Matthew effect and inflationary geopolitics

The privilege of being the reserve currency, again a facet of the Matthew Effect, emboldens this approach.
Matthew effect and inflationary
geopolitics
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It is not often that an epigrammatic expression from a spiritual text migrates to the material world to emerge as a popular idiom. The Gospel of Matthew (25:29) states, “For to everyone who has, more shall be given.” The text underlines the spiritual quest to value divine blessings. In 1829, the poet P B Shelley found political context and used it to frame the construct of ‘the rich get richer’. A century later, American sociologist Robert K Merton deployed the sentiments to coin the Matthew Effect to explain the gaps in recognition received by the eminent and the unknown. The concept has since morphed to reflect the phenomenon of those with advantage accumulating greater advantage.

The Matthew Effect is manifest across the global economy—at the individual and institutional levels. Theory has it that inflation and higher interest rates are hostile to wealth creation. That doesn’t quite play out in the real world of financial assets. To quote Shelley, the rich are getting richer. In 2023, the net worth of the world’s billionaires went up by over $2 trillion. And it is rising. The Bloomberg Billionaires Index shows that in the first 100 days of 2024, the wealth of the world’s 200 richest folks went up by nearly $450 billion and the net worth of Indian dollar billionaires shot up by over $75 billion.

The impact is visible in data on inequality—the wealth of the top 1 percent in the US hit a record $44.6 trillion. And it is not just in the US. In the past 12 months, the US Fed Funds Rate—effectively the benchmark for global interest rates—has been around 5 percent. Yet indices in the US, Japan, UK, Europe and India are hovering at all-time highs. The combination of rising stock valuations and higher interest rates are a force multiplier for the Matthew Effect as returns on cash and investments boost wealth.

On Wednesday, when the US Bureau of Labour Statistics released the data on consumer price inflation, it was 8.30 am in New York, 2.30 pm in Frankfurt and 6 pm in Mumbai. A loud thud echoed in markets across time zones. The case for three cuts in 2024 has shrivelled to one or none—indeed, Larry Summers suspects the next Fed move could well be a rate hike. Decoupling from the US theme song of higher-for-longer could threaten currencies—the Japanese yen, for instance, is at a 34-year low, the euro and pound are languishing as the Dollar Index strengthens. Unsurprisingly, the Bank of England and ECB lean on data dependence when asked about rate cuts.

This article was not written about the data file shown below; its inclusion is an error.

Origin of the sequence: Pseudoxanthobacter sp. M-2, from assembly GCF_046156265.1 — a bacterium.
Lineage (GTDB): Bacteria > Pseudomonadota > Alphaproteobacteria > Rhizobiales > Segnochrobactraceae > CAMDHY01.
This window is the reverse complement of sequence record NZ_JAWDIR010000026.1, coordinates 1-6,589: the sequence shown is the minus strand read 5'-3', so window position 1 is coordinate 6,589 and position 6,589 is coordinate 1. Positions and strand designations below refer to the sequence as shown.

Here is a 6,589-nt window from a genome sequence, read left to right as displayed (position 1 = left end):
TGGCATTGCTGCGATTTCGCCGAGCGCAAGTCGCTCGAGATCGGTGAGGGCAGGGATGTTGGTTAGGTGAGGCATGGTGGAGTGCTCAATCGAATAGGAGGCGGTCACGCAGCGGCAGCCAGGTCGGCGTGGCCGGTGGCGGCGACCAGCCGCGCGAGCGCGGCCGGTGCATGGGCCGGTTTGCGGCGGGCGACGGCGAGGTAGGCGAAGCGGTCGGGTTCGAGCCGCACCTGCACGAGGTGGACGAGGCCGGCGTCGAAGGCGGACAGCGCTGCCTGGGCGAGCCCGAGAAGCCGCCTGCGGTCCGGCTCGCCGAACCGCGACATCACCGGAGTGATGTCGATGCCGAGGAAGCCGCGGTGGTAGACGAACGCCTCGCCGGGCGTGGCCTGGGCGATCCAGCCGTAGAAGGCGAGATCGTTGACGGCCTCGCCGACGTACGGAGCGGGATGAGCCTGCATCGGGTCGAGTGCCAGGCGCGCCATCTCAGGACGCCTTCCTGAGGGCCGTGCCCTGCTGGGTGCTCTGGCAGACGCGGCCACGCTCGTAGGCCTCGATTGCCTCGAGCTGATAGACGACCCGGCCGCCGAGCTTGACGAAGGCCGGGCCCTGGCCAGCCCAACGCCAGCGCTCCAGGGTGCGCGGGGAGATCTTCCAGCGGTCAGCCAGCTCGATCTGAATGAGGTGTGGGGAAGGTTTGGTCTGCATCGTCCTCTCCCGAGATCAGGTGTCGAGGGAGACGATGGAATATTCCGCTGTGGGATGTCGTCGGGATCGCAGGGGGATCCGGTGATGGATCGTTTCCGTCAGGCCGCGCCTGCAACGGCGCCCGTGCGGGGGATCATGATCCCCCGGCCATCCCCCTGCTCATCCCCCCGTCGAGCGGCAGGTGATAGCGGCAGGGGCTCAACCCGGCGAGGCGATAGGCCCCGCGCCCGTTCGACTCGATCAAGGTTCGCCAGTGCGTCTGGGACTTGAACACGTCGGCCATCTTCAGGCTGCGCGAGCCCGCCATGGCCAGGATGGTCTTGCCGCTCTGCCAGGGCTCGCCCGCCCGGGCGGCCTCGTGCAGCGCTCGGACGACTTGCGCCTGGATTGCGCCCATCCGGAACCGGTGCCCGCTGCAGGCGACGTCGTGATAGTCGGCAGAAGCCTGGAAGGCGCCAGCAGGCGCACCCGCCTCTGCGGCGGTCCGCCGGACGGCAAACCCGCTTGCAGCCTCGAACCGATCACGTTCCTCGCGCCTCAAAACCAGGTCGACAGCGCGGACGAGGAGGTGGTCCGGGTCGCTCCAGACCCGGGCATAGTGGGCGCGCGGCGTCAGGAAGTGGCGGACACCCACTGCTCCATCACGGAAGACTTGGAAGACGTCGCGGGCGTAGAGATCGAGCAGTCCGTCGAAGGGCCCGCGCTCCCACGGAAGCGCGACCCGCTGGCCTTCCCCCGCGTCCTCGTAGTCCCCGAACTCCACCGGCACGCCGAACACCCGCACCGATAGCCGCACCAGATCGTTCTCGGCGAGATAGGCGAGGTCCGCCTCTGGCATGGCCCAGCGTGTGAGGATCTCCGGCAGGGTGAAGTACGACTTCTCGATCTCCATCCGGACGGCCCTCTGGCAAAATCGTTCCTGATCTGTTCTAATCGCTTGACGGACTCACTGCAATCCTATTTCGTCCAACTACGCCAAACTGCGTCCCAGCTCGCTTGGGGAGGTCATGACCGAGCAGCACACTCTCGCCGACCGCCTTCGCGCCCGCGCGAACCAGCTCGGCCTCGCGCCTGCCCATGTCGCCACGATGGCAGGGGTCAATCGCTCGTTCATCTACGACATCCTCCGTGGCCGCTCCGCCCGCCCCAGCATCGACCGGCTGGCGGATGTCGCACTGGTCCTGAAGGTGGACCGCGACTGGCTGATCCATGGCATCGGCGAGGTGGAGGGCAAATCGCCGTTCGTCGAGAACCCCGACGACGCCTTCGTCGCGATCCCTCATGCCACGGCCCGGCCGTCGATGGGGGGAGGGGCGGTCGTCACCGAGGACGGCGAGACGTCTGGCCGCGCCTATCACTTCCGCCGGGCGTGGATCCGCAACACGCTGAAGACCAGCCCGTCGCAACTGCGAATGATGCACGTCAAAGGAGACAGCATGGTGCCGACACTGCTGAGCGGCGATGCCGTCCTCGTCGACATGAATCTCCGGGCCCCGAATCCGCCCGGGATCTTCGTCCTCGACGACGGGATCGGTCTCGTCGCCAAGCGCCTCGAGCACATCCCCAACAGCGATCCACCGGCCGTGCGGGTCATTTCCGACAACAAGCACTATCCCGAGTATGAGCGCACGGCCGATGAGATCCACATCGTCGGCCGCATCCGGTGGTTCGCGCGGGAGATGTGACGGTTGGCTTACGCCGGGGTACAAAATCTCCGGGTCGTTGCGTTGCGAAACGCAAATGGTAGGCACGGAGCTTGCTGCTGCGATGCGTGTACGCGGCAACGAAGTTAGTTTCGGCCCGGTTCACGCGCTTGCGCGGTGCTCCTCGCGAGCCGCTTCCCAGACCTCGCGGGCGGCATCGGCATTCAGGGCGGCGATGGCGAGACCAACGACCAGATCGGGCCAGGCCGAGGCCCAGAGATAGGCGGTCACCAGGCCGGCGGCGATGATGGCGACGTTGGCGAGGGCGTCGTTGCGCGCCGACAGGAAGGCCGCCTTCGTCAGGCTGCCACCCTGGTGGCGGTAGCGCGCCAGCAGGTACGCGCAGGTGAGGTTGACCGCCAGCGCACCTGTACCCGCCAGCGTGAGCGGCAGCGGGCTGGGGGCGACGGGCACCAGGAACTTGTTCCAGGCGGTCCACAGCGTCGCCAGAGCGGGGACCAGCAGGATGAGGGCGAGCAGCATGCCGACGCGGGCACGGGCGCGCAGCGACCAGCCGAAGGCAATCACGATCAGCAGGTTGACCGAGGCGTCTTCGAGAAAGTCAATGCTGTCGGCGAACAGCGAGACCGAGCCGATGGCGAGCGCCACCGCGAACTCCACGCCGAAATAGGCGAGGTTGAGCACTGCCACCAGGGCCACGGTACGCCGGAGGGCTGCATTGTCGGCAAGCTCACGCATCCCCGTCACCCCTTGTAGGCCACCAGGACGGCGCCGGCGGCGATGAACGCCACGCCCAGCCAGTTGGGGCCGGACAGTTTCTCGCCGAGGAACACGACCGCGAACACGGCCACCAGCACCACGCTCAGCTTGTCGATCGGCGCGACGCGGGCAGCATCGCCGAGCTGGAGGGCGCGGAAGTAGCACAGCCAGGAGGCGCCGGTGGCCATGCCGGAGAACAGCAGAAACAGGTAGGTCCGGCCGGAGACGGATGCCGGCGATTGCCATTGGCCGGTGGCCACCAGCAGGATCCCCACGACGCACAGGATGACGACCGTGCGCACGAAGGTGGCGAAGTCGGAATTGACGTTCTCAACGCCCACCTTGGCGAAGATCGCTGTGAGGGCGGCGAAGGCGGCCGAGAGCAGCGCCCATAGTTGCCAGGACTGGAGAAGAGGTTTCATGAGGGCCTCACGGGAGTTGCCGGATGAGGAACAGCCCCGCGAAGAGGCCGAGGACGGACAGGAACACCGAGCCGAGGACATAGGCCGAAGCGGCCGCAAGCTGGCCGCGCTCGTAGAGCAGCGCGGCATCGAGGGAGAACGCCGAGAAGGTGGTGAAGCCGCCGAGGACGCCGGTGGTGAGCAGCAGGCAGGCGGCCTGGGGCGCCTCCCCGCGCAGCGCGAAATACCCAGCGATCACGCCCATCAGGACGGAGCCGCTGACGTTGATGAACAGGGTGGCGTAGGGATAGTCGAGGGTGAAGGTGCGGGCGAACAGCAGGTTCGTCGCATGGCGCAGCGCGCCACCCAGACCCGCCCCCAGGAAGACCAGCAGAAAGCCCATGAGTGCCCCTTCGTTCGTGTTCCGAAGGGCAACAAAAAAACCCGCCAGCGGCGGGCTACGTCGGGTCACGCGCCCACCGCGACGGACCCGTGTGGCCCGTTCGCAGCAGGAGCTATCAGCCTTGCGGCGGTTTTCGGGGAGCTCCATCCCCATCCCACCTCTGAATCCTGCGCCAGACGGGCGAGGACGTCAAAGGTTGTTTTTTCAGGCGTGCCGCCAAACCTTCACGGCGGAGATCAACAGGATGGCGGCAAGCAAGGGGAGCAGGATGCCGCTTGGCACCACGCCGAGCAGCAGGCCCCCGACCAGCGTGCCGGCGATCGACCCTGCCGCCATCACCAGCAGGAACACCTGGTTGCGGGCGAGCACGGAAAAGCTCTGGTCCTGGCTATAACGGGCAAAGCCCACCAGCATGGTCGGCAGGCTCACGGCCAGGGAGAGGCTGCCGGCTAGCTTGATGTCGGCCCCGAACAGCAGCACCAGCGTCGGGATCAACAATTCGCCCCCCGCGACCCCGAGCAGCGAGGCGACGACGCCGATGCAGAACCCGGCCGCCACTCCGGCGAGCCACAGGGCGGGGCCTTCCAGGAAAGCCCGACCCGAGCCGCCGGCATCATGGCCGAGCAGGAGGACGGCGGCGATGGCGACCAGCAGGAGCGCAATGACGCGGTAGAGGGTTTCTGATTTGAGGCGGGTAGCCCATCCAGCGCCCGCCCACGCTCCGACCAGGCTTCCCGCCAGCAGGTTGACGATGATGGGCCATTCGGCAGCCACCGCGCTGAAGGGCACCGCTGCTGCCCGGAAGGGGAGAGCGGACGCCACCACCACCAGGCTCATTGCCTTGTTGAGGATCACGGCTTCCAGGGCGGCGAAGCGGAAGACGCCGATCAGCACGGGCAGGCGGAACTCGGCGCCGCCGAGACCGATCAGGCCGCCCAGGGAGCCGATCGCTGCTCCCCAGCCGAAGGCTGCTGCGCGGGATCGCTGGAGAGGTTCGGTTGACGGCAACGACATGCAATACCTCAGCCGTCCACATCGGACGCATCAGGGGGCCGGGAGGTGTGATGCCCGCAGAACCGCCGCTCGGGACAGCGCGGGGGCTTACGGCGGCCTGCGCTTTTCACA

The price for persistent inflation in developed nations is being paid by developing nations. Higher inflation in the US has dashed hopes of an early rate cut in India, too, potentially pushing up the cost of infra investments. While India is better placed in terms of the pace of growth, GDP data shows consumption is hurting, thanks to the higher cost of living. The effect, an IMF report reveals, is worse on the Global South—higher cost of capital and sovereign debt affect financial sector stability.

The expansion of the Matthew Effect is propelled by the role of inflationary geopolitics. The globalisation of grief originated in the developed world in 2020. The cause of inflation stemmed from the trillions poured in as stimulus by the rich world. What worsened it was the delay in addressing it. Aggravation arrived with the invasion of Ukraine by Russia resulting in a blow-up of energy and food prices. While inflation in advanced economies is slowing, that is not the picture in less advanced economies—food price inflation in many developing economies is in double digits as per the World Bank.

The fact that inflation is persistent despite the fastest-paced steepest hikes is again the consequence of fiscal policies afflicted by geopolitics. The return of industrial policy across Europe and the US—effectively reshoring in the guise of supply chain resilience—has resulted in fiscal expansionism. For instance, in the US, the government has spent roughly $50 billion to woo investments via the Inflation Reduction Act—it agreed to fork out $11.6 billion to TSMC and $6.6 billion to Samsung for chip manufacturing. The fiscal deficit in the US is nearing 7 percent, translating into a trillion dollars being added to national debt every 100 days. The privilege of being the reserve currency, again a facet of the Matthew Effect, emboldens this approach.

The revival of industrial policy has triggered protectionism—subsidies for made in Europe or made in America products are effectively non-tariff barriers and there is no running away from the fact that this is inflationary geopolitics. The US, for instance, has continued with Trump era tariffs even in the Biden era. Now, candidate Trump, who called India “tariff king”, is promising reciprocal tariff and across-the-board import tariffs of 10 percent even if it means higher inflation.

The fight against inflation is and will be daunted by rising spend on defence. A good tracker of angst is the price of gold—its recent rise began in October 2023 following the Israel-Hamas war and is now at a historic high of $2,343. This weekend, the world is gripped by anxiety on a possible retaliation by Iran following Israel’s attack on its embassy. Inflationary geopolitics is defining the trajectory of cost of capital and riveting the Matthew Effect.

Shankkar Aiyar

Author of The Gated Republic, Aadhaar: A Biometric History of India’s 12 Digit Revolution, and Accidental India

(shankkar.aiyar@gmail.com)

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